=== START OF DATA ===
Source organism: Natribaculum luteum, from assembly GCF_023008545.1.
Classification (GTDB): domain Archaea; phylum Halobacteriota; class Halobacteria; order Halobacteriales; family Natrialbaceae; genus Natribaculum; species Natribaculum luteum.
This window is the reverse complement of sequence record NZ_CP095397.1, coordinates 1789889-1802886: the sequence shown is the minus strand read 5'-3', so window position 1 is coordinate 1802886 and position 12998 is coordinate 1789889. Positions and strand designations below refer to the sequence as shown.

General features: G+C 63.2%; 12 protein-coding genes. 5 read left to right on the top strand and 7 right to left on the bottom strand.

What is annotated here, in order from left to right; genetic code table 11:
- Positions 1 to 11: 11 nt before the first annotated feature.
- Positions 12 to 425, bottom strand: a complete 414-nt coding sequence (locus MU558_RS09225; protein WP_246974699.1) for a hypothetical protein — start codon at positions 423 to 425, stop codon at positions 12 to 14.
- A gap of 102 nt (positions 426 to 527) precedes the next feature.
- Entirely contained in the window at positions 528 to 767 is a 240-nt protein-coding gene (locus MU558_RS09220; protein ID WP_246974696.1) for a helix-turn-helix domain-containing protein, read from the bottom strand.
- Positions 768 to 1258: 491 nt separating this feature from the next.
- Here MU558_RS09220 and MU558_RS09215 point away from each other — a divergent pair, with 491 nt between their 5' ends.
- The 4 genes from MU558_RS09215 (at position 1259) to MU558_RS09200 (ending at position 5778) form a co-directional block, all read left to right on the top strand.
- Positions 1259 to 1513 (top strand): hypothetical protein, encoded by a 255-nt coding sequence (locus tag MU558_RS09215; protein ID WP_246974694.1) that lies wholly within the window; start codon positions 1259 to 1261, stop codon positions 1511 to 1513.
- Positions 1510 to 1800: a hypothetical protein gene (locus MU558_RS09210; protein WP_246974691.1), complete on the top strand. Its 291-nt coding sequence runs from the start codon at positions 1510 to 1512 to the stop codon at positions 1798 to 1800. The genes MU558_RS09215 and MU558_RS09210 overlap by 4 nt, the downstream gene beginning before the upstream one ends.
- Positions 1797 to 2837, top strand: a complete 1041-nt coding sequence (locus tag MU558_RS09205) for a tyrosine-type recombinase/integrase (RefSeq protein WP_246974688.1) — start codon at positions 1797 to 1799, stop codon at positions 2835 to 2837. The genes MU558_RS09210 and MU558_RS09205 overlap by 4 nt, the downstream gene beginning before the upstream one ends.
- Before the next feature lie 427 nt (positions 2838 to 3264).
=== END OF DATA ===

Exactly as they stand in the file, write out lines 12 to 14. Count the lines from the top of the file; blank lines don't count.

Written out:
- The 4 genes from MU558_RS09215 (at position 1259) to MU558_RS09200 (ending at position 5778) form a co-directional block, all read left to right on the top strand.
- Positions 1259 to 1513 (top strand): hypothetical protein, encoded by a 255-nt coding sequence (locus tag MU558_RS09215; protein ID WP_246974694.1) that lies wholly within the window; start codon positions 1259 to 1261, stop codon positions 1511 to 1513.
- Positions 1510 to 1800: a hypothetical protein gene (locus MU558_RS09210; protein WP_246974691.1), complete on the top strand. Its 291-nt coding sequence runs from the start codon at positions 1510 to 1512 to the stop codon at positions 1798 to 1800. The genes MU558_RS09215 and MU558_RS09210 overlap by 4 nt, the downstream gene beginning before the upstream one ends.